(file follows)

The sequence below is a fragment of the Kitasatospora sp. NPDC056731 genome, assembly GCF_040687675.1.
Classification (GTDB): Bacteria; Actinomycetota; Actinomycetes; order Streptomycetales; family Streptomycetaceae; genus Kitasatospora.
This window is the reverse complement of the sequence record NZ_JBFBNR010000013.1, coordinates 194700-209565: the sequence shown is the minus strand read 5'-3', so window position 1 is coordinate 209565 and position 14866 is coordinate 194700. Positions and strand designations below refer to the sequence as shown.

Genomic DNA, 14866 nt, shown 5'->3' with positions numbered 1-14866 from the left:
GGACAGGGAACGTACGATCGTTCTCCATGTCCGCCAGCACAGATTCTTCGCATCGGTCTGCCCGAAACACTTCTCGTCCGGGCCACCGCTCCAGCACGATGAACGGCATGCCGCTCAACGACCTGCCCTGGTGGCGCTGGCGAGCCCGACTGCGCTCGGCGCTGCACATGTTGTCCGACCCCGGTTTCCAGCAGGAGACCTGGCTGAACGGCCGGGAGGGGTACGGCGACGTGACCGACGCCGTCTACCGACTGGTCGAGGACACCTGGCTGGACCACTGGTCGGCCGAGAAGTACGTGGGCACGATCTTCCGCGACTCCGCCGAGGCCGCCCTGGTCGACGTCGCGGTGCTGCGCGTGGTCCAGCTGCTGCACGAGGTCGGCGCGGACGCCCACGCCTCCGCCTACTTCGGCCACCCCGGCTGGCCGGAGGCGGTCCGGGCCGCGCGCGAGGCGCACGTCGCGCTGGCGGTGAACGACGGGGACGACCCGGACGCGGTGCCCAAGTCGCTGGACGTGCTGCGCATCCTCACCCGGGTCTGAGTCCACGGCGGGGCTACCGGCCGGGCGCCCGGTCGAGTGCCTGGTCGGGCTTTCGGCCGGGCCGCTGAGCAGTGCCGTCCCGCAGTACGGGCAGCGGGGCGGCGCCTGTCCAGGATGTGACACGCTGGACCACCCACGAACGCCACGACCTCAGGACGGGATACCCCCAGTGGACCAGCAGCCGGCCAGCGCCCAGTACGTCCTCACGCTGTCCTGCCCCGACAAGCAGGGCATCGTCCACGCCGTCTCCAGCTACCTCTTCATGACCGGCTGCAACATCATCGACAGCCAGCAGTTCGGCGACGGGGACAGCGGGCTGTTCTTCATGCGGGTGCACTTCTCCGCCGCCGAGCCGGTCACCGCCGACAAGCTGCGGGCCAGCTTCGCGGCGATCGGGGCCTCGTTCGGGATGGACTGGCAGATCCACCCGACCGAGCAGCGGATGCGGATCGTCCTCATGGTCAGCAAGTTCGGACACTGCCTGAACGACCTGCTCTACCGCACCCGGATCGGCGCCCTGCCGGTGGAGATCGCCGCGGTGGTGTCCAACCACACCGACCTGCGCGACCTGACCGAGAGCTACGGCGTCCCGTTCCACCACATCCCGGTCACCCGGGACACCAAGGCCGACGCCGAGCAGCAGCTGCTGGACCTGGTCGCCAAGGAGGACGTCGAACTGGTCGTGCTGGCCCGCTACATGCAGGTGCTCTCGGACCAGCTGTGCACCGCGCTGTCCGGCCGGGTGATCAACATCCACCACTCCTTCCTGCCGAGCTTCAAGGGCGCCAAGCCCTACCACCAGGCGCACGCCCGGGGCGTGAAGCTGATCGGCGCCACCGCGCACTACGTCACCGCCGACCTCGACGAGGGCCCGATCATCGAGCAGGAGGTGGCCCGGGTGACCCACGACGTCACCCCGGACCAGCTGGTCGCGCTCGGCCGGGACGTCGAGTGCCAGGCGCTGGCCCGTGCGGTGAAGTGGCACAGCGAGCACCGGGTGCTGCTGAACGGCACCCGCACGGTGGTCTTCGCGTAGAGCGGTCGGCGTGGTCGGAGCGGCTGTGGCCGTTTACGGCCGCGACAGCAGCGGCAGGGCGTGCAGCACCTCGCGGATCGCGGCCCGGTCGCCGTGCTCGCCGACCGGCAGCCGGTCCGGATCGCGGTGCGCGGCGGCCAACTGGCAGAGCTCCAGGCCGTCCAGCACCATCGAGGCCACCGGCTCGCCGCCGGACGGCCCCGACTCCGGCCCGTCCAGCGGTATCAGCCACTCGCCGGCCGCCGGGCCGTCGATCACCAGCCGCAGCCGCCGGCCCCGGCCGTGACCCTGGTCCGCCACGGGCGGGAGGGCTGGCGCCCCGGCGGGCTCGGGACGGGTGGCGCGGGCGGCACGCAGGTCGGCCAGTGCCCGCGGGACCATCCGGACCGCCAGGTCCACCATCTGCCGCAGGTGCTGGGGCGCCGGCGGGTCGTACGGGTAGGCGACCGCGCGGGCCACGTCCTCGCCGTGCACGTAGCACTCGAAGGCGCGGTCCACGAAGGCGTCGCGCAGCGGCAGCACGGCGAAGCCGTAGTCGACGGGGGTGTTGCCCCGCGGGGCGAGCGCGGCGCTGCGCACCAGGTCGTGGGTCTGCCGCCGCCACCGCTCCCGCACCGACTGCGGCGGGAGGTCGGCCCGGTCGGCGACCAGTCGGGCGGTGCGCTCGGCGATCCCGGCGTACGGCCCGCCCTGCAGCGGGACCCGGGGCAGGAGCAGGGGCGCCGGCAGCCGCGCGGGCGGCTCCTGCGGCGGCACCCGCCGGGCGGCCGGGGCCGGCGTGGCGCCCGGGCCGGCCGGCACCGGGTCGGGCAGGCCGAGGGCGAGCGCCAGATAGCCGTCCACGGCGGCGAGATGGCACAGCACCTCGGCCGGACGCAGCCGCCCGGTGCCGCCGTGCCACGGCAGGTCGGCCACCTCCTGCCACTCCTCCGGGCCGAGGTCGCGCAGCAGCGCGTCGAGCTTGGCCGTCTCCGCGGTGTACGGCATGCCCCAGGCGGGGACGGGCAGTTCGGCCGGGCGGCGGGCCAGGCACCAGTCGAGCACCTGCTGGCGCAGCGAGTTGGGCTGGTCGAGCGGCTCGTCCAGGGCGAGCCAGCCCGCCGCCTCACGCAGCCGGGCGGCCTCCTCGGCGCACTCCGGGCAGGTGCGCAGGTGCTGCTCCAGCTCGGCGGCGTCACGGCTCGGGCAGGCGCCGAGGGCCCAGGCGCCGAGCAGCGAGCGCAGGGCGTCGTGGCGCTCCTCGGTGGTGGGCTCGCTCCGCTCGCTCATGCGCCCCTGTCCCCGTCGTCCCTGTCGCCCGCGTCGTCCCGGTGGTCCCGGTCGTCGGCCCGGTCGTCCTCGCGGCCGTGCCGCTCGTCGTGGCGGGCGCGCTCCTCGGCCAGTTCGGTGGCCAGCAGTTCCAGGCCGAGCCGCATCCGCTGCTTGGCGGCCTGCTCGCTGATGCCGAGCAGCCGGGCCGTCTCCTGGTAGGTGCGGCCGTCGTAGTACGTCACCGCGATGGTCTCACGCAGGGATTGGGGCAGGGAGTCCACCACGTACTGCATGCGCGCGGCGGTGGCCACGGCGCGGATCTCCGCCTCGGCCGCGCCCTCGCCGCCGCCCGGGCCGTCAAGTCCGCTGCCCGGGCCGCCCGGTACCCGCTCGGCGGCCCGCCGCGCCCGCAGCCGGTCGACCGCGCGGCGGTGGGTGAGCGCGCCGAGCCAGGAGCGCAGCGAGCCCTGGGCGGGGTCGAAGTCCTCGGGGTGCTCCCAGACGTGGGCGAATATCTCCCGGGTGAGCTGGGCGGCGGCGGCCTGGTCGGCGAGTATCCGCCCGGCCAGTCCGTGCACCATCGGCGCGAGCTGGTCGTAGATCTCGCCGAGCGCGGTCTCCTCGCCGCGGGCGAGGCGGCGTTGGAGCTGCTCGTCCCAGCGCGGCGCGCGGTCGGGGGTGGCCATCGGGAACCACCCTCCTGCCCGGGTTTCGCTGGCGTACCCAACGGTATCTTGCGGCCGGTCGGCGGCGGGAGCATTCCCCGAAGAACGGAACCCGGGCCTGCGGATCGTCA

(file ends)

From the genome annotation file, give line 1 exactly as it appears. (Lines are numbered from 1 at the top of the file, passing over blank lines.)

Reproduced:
The sequence below is a fragment of the Kitasatospora sp. NPDC056731 genome, assembly GCF_040687675.1.